CMax - TMax = Psychological Deficit


A good strength training program decreases both the “Strength Deficit” and the “Genetic Potential Deficit” and increases “Absolute Strength” (both Tmax and Cmax) and “Current Structural Capacity,” facilitating an improvement in “Performance Capacity.”


Consistent lifting will also decrease a lifter's reliance on emotion for the display of strength by habituating the production of force in the lifter’s mind, improving performance from the psychological vector.


Maximum Maximorum


Strength is displayed in a certain movement.  All different movements will have their own TMax and Cmax(es). However development of strength certain movements are more indicative of conducive  to increases in overall useful strength.  Here, the concept of “Maximum Maximorum” comes into play.


Maximum Maximorum refers to a Maximum of all Maximums. Force Maximum Maximorum exercises have a greater effect on the total performance capacity of a body and generally have a positive effect on other (non maximorum) maximums.


The Deadlift (Conventional or Sumo) is the Force Maximum Maximorum of all movements.  It is the exercise in which the human body displays Maximum Force, it is the heaviest weight that one can lift.



The Bench Press is the Force Maximum Maximorum of upper body exercises.



The Squat is the Force Maximum Maximorum of Lower Body exercises. 



The fact that these exercises are Force Maximum Maximorums is the reason they became the events of the sport of Maximum Force: Competitive Powerlifting.  


The most effective strength training programs have effective mathematical progressions for each of these lifts as the foundation.  In further articles, I will get into the specifics of training intensity and rep (Loading) progressions.


Relative Strength


Relative Strength refers to the relationship between one's strength and their body weight.  Mathematically, it is represented by one's strength divided by one's body weight.


Strength / Body Weight = Relative Strength


 Practically, we can use any of a lifter’s CMaxes (or TMaxes) or their total (Bench Press CMax + Squat CMax + Deadlift CMax) to determine relative strength.


Bench Press Max / Body Weight = Relative Upper-Body Strength 


Squat Max / Body Weight = Relative  Lower-Body Strength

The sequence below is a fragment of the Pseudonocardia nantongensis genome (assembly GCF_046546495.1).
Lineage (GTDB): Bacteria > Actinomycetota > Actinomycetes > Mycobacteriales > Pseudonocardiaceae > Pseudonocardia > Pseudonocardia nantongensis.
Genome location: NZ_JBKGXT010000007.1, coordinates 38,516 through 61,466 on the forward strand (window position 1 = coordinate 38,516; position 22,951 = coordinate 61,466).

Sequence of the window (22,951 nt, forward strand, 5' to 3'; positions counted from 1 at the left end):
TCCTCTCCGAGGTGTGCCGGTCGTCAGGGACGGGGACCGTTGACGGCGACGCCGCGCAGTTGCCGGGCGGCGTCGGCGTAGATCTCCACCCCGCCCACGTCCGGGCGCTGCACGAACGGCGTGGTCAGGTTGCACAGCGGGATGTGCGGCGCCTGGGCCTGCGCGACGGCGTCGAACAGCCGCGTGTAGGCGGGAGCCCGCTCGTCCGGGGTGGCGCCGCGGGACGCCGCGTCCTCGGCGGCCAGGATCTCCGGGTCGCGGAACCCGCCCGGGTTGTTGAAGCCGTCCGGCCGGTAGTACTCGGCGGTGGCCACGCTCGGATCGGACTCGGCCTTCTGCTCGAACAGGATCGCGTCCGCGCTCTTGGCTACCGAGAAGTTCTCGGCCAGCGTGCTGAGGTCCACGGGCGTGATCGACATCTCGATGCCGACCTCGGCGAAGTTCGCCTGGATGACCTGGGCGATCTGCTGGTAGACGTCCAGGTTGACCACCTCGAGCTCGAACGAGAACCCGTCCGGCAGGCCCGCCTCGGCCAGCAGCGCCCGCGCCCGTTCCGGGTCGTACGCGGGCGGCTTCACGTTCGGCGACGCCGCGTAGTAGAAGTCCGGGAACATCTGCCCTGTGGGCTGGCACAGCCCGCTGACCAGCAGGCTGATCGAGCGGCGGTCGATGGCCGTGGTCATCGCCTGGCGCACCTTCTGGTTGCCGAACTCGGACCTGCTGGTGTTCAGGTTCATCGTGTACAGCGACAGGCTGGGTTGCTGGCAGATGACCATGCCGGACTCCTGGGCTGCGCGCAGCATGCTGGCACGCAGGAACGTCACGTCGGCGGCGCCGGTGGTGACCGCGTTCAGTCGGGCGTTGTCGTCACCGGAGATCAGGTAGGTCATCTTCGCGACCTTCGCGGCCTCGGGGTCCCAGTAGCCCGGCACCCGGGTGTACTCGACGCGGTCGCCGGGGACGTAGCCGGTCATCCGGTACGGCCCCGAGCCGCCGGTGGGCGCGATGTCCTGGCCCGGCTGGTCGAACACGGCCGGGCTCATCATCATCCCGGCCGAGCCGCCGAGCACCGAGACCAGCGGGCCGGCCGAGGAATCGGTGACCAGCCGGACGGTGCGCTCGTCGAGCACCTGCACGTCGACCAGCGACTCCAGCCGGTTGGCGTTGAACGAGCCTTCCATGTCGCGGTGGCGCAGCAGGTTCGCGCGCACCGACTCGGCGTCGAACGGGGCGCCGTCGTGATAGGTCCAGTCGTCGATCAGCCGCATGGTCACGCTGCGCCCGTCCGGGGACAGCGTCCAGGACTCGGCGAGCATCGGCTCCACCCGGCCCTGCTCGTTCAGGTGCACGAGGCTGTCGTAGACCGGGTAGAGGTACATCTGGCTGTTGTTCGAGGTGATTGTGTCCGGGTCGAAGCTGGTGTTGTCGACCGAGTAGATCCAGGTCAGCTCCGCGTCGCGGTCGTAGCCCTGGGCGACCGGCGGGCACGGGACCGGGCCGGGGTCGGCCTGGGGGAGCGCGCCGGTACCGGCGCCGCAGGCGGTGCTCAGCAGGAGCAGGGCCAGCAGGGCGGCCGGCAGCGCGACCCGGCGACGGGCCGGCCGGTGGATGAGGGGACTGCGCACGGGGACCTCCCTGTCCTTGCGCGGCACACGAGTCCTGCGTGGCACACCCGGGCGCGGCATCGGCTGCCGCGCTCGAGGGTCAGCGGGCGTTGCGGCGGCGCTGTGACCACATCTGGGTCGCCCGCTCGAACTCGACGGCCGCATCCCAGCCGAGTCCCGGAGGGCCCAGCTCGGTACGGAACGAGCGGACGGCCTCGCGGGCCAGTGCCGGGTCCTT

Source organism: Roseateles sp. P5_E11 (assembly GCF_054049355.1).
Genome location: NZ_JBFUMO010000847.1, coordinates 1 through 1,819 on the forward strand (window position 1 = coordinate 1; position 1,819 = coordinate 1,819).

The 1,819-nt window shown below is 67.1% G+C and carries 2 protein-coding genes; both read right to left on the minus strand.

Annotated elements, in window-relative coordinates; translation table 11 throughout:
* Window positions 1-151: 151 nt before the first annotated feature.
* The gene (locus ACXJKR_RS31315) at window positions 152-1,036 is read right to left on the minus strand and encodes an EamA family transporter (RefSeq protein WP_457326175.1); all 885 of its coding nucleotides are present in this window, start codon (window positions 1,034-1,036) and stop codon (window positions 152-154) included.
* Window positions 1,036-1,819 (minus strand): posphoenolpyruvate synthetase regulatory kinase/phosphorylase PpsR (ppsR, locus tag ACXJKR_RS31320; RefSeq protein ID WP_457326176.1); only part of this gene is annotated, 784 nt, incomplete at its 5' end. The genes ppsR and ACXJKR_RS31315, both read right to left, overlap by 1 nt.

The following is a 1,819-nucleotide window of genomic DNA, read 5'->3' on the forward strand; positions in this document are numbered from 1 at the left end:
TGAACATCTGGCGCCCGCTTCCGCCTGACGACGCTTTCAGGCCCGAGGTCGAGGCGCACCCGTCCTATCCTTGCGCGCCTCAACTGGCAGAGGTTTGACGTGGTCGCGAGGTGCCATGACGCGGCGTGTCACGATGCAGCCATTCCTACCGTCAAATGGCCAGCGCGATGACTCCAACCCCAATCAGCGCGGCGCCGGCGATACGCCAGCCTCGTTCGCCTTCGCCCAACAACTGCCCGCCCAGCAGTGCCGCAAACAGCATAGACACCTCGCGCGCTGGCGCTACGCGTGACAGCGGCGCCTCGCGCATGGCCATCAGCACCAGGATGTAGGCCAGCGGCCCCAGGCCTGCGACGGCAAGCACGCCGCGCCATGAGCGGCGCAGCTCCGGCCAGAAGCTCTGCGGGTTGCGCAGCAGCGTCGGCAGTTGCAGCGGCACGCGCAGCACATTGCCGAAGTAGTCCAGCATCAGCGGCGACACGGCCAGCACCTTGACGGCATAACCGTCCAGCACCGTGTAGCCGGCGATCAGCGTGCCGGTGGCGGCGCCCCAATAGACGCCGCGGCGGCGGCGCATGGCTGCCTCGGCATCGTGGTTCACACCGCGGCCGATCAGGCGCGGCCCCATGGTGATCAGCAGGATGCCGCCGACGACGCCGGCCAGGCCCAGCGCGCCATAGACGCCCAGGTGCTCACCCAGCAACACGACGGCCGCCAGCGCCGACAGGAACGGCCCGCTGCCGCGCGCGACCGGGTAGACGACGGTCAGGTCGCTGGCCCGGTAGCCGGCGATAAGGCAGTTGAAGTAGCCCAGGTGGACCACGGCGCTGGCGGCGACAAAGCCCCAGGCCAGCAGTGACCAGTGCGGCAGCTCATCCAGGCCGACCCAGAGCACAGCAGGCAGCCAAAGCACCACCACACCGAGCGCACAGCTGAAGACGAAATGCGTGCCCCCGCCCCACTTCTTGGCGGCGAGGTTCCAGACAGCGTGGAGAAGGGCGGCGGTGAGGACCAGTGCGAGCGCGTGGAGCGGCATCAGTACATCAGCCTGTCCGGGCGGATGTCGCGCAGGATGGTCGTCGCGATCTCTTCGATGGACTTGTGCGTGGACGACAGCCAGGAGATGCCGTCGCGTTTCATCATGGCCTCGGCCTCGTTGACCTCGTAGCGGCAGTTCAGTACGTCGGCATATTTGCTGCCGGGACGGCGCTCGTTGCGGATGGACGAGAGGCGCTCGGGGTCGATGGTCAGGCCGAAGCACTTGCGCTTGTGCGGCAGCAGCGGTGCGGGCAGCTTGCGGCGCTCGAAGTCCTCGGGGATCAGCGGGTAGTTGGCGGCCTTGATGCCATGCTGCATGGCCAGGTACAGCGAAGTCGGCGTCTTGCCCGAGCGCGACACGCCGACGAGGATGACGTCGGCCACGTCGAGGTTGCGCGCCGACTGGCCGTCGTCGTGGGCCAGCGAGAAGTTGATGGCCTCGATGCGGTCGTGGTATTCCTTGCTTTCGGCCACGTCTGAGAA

(Bench Press Max + Squat Max + Deadlift Max) / Body Weight = Relative Total Strength 


Relative Strength is very important for comparing the performance of two lifters in different weight classes.  It is also very important to understand the potential of athletes in the same weight class in other sports like Boxing, Wrestling, and other combat sports.  If the sport-specific technical ability is close between two competitors of the same weight, usually, the stronger of the two will prevail.


Relative Lower-Body Strength is also critical (and often overlooked) for runners, from Sprinting to Marathon athletes.  The lighter one’s upper body feels to their legs, the easier it will be to move the body rapidly or to continue moving across a significant distance.  The same is true for jumping in Track & Field.  


Conclusion


I hope this article has given the reader a clear understanding of the biological phenomena of human Strength.


Strength is the fundament from which all Fitness arises; understanding it is the point of departure for the quest of trainers and athletes/clients. 


Through strength training, we decrease a lifter’s Genetic Potential Deficit by improving the Structural Factors on which strength depends, thus increasing their Maximal Strength.


We improve their functional factors, thus increasing Absolute Strength, and over time, we can even decrease their dependence on emotion for effective performance.  In this way, we holistically develop the athlete into a more integrated, capable being with the potential for success in the various circumstances that sport and life provide.